So the wrapping paper has been torn off, everything has been opened, but you didn’t get that Nintendo DS you were looking for. But there is no need for you to hang your head in misery. There’s good news; judging by the fact that you are reading this via your computer, you have the next best thing on your desktop as opposed to in the palm of your hand.
First off, you need the game system. Since you didn’t get it from Santa and you don’t have the $129.00 to shell out for a new one, you’d think you were out of luck. Lucky for you, some alternative programmers, sometimes known as hackers, have developed programs called emulators. Often times, these programs are free, with the exception of the multitude of pop-up windows their parent sites open in order to pay their bills. By downloading an emulator such as YopYop DS, you can simulate the game play of the Nintendo DS on your home computer, allowing you to play the game for free.
After you’ve downloaded the emulator, the next step is finding the ROMS to play on it. A ROM is basically a ripped copy of the game you are looking for. Finding the right site for ROMS takes some work. You can start by using Google to search for Nintendo DS Roms, and click through the various links that appear. For the sake of our discussion, I found NINPOWER.com as my test subject. This particular site isn’t tremendously easy to navigate, but it serves its purpose. There are many others out there, most requiring a free registration, but are much easier to navigate, such as nintendo-ds-roms.com. Due to the file size, the file will come over as a .rar file, so you will need to extract with WINZIP or another compression tool. Once you have extracted the file, you will want to save the directory in a customer folder that is easily remembered for when you wish to open up the files. Once the file is extracted and in a safe place, you can now play it on your emulator by clicking File, followed by Open and Execute.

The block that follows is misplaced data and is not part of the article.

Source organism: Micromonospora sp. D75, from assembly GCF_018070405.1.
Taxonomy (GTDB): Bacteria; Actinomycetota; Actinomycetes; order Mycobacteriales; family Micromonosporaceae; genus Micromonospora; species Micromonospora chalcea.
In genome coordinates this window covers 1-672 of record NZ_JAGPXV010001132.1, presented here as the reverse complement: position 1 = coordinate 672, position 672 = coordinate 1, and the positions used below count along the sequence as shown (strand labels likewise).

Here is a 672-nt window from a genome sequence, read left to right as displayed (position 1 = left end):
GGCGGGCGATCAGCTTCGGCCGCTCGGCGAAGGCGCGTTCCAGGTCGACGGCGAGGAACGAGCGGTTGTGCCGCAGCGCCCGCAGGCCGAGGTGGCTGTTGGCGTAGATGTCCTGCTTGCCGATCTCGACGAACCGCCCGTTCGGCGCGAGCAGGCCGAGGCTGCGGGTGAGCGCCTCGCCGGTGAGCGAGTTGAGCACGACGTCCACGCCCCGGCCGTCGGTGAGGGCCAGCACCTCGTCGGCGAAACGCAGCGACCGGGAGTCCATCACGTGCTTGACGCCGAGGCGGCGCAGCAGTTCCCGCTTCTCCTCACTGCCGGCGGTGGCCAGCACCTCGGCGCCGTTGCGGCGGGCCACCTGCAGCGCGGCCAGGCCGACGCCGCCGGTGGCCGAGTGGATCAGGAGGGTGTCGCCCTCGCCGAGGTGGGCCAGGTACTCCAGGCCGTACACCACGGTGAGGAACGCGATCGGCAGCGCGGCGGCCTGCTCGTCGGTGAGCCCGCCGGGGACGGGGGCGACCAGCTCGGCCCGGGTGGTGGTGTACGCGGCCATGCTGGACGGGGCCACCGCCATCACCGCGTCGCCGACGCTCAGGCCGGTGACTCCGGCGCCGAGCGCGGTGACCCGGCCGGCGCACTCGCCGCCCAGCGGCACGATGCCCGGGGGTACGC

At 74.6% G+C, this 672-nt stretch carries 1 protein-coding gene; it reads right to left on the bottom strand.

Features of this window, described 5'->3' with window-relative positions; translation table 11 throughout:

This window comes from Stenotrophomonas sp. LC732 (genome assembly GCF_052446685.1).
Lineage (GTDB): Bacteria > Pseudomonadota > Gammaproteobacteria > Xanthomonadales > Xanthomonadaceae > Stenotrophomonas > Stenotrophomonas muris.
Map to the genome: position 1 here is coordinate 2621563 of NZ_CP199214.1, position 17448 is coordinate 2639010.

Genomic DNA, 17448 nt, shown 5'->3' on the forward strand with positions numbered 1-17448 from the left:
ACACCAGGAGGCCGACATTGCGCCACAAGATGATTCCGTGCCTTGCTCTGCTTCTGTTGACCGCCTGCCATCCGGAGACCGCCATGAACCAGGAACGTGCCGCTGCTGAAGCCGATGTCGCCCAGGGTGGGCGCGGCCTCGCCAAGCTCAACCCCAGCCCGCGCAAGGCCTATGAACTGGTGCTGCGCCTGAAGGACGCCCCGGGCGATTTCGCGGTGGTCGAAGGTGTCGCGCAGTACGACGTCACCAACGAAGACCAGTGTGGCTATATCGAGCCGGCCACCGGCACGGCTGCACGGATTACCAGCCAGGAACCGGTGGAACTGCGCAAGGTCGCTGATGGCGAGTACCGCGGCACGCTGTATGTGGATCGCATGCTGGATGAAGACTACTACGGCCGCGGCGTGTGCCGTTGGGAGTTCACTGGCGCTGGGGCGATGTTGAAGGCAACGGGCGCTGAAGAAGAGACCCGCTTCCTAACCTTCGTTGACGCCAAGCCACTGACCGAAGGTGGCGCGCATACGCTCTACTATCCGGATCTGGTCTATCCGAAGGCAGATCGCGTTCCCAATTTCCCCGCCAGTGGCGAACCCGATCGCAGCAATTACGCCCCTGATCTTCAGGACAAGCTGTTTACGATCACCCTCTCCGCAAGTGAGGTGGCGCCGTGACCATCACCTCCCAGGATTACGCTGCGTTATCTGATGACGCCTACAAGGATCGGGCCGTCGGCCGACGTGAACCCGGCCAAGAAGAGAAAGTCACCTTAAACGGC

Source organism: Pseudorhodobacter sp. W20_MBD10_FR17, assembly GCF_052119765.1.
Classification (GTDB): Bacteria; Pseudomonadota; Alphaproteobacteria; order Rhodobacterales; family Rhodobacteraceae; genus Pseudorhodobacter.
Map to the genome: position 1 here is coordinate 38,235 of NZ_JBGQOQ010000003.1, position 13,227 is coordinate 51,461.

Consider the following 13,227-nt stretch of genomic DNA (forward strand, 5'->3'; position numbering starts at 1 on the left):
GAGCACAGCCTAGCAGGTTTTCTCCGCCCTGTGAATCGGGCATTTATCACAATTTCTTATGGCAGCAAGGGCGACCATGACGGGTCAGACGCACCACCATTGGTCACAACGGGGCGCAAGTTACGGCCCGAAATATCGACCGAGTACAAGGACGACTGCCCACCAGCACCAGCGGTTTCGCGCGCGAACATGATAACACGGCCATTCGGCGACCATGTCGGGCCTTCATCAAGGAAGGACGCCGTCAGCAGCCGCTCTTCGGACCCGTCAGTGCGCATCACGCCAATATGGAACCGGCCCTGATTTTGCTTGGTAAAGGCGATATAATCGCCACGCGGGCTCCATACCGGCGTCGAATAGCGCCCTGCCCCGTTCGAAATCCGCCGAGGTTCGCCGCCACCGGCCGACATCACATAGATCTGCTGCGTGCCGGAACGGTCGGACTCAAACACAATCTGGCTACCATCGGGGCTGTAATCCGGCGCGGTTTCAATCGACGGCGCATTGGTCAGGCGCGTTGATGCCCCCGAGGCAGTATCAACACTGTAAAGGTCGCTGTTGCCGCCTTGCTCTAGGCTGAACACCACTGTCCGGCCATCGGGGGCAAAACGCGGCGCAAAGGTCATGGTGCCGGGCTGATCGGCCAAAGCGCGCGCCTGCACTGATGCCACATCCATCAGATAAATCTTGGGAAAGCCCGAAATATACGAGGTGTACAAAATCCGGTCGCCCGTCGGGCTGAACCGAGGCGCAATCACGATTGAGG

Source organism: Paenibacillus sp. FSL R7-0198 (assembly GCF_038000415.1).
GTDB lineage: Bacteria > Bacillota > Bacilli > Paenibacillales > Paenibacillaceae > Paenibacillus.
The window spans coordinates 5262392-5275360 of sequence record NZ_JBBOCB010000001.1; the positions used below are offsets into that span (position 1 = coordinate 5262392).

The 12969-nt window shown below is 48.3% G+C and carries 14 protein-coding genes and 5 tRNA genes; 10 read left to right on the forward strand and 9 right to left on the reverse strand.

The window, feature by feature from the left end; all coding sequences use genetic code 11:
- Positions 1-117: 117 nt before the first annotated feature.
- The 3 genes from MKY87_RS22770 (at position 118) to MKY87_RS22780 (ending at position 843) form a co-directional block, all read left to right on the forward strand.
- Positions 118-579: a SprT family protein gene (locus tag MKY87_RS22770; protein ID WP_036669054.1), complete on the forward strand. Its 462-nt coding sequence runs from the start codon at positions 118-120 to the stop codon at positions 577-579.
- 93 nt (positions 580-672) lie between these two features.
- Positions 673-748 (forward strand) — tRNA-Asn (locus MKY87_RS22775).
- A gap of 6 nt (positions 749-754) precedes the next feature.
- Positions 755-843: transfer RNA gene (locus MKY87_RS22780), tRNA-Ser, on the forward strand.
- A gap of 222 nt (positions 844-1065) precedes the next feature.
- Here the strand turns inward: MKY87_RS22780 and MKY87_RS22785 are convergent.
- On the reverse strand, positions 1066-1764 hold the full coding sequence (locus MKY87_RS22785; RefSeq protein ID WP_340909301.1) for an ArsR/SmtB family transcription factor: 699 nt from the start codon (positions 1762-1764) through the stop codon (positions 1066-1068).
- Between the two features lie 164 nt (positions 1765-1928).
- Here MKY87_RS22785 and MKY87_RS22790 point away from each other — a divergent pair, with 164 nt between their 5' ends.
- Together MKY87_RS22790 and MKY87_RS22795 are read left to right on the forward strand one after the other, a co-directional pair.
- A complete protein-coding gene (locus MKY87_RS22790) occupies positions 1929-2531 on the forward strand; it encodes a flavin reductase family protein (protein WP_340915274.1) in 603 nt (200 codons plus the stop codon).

While the emulator gives you the benefit of being able to play the game as you would if you had your own DS, you lose some of the comforts of the device. First and foremost, you lose the ability to save your game, which makes the emulator an all or nothing sort of venture, probably better for fighting or sports games where there is no real need to save. Secondly, you lose the ability to get a Wi-Fi connection with other players, meaning that even if you only dedicated your time to playing fighting or sports games, you lose the ability to have head-to-head match-ups against anyone other than the system.
Long and short, emulators can be great fun and a great way to remember game-playing days gone by. However, at the end of the day, you can’t replace the playing experience you get from the real device. Use it as a stop gap while you wear Mom and Dad down or while you scrounge your allowance and paper route money together for the real thing.